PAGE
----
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The Affordable Care Act has helped reduce the number of uninsured college students in the country, though nearly 1.7 million of students still remain without coverage, according to a new report.

The analysis comes from the Lookout Mountain Group, a collection of university health officials and other experts who came together after Barack Obama’s first election. They anticipated changes to student insurance plans with Obama’s pledge to reform health-insurance law, and wanted to investigate the effects.

Since 2010, the proportion of students without health insurance has dropped from a little more than 19 percent to 8.7 percent, as of 2016. Though college students remain the largest cohort of Americans without insurance, this equates to 1,680,855 uninsured students in 2016, the group found, compared to 3,805,719 students in 2010.

“That’s pretty significant,” said Jim Mitchell, a spokesman for the Lookout Mountain Group and head of Montana State University’s health program.

Chart shows total college student population from 2010 to 2016, starting at about 19.9 million and ending at 19.4 million, breaks down the numbers between undergraduate and graduate, and compares the total number of uninsured and the percentage uninsured: 3.8 million and 19.2 percent in 2010 and 1.7 million and 8.7 percent in 2016.Mitchell highlighted two particular data points, which he described as “not new information” -- that students of color were uninsured at higher rates compared to their white counterparts, and that states that had expanded Medicaid had fewer uninsured students.

In its research the group relied on data from the U.S. Census Bureau, specifically the American Community Survey, which is given monthly to 295,000 households across the country.

The survey found that in states that did not expand Medicaid, about 11 percent of the student population was uninsured. States with the expanded program had a little less than 6 percent of the student population uninsured.

Mitchell said the most striking disparity was with large-population states that had chosen to expand Medicaid versus those that had not.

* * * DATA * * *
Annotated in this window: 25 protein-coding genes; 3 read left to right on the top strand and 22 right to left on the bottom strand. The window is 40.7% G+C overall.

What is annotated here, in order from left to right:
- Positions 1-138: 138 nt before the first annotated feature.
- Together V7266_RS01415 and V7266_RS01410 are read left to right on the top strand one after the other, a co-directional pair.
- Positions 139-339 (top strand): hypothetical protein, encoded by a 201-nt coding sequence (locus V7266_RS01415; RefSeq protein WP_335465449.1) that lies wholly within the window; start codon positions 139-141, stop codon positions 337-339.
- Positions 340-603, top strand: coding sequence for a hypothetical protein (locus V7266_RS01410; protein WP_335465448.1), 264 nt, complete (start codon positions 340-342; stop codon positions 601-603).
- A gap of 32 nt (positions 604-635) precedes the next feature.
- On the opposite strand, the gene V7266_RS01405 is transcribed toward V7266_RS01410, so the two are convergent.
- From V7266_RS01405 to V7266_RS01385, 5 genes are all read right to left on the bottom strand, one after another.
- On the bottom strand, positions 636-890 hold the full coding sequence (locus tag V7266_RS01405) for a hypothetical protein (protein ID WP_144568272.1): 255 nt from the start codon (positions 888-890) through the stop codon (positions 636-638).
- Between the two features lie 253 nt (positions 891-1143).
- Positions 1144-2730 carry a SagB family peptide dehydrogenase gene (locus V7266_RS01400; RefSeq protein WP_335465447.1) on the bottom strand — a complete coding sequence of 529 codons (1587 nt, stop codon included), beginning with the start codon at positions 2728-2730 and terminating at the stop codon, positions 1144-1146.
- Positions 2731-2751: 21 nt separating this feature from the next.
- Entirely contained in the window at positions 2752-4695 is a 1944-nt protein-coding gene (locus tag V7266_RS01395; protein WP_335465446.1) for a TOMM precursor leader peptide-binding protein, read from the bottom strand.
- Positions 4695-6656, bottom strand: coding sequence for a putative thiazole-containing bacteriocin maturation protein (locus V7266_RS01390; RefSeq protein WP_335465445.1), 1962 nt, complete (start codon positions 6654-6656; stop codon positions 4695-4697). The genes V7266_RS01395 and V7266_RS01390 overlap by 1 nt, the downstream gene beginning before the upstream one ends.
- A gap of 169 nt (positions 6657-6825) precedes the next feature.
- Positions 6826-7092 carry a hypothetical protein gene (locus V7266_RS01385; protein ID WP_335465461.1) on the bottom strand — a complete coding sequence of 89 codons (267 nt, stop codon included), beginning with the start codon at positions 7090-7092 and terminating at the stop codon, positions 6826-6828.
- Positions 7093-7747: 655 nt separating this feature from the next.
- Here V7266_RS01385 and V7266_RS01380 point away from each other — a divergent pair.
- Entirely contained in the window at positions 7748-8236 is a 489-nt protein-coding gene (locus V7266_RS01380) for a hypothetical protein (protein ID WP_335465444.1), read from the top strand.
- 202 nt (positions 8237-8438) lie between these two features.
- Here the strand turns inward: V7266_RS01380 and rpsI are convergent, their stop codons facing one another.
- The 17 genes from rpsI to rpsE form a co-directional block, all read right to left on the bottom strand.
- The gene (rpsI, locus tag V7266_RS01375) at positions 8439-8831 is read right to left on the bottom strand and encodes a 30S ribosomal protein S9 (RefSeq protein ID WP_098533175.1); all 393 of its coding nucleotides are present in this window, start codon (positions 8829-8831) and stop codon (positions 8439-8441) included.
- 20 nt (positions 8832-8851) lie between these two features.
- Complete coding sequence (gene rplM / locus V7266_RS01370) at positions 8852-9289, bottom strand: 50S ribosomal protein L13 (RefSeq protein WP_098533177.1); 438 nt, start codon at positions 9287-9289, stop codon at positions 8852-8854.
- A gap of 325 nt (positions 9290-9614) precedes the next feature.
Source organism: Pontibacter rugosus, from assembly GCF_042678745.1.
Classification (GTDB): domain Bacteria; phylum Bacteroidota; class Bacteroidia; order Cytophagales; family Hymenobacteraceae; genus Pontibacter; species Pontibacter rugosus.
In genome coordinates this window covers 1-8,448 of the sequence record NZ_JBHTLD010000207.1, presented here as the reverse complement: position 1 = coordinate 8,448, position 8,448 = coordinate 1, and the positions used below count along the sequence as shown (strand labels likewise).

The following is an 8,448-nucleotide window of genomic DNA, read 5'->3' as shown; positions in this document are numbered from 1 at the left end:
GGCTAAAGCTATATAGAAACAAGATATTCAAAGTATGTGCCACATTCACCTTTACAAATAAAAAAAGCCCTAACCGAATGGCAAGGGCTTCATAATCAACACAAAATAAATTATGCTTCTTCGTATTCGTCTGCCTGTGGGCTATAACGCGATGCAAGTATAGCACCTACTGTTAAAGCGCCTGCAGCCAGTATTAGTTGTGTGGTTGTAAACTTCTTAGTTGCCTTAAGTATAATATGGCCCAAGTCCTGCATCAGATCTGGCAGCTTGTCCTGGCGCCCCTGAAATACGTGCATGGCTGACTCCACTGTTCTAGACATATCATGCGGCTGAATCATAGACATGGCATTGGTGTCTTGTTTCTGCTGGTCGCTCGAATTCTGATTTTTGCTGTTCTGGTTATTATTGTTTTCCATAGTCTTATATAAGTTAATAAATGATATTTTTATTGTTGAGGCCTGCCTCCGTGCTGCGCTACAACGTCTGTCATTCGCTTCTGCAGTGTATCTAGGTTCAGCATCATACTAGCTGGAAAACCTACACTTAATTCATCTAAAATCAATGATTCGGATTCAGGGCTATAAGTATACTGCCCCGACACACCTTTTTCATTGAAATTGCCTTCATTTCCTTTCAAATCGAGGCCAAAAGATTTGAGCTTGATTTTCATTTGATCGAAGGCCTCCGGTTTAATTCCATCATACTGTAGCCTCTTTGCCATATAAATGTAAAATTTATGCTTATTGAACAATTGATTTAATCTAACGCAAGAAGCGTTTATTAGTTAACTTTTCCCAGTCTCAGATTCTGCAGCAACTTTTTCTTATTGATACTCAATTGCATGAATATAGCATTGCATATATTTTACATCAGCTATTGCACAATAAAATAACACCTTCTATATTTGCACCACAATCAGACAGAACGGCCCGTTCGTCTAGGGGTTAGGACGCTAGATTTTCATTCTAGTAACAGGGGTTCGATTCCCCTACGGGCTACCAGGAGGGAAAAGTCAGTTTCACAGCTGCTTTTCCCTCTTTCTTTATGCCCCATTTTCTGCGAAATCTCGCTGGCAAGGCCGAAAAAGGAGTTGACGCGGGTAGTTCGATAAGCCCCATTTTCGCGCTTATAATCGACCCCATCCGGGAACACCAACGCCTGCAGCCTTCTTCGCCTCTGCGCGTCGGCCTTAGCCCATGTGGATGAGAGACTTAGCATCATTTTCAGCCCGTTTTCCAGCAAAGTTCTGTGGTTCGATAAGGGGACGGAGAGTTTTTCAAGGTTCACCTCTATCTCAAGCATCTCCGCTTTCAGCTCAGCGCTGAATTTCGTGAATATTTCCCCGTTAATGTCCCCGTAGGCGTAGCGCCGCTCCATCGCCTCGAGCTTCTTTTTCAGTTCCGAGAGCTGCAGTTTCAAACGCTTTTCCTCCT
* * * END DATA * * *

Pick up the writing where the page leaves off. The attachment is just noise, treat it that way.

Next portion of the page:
In California, one of the Medicaid-expansion states, nearly 94 percent of students, at both public and private universities, were insured. Compare this to Texas, which did not expand Medicaid, and had an insured-students rate of just under 83 percent.

Looking at demographic data, about 93 percent of white undergraduate students at both public and private institutions were insured in 2016. For Hispanic students and black students, the insured rates were about 85 percent and 88 percent, respectively.

“The takeaway for institutions of higher education is that access to health care is critical,” Mitchell said. “And access to health care is determined [by] whether you have insurance. Assuring that your students have reasonable, affordable access to health care is key. And that’s why Lookout Mountain Group supports colleges and universities requiring some sort of health insurance.”

Many institutions do require students to carry health insurance, and an even higher number offer a campus plan. While the Affordable Care Act extended the age until which students can remain on their parents’ insurance plans, to 26, for low-income students this isn’t always an option, Mitchell said.

Prior to the Affordable Care Act, some plans marketed to students were “junk plans,” Mitchell said -- cheap, with little coverage. The law did away with some of the most problematic elements of those plans, such as coverage caps and not providing coverage for pre-existing conditions, Mitchell said.

“The impact from the Affordable Care Act on the college student population has generally been very positive,” he said.

Mitchell’s group was studying the uninsured rate simultaneous to the Trump administration’s attempts last year to dismantle the health-care reform law. Though Congress failed to repeal the law, it did take away the requirement for Americans to enroll in a health-care plan, referred to as the individual mandate, in the tax reform legislation.

Next year, the individual mandate won’t exist, Mitchell said, which begs for more research into how the change could influence college students in four to five years. The Lookout Mountain Group hasn’t figured out if or when they’ll study this again, he said.

“In my personal opinion, it calls out for that,” he said of further research.

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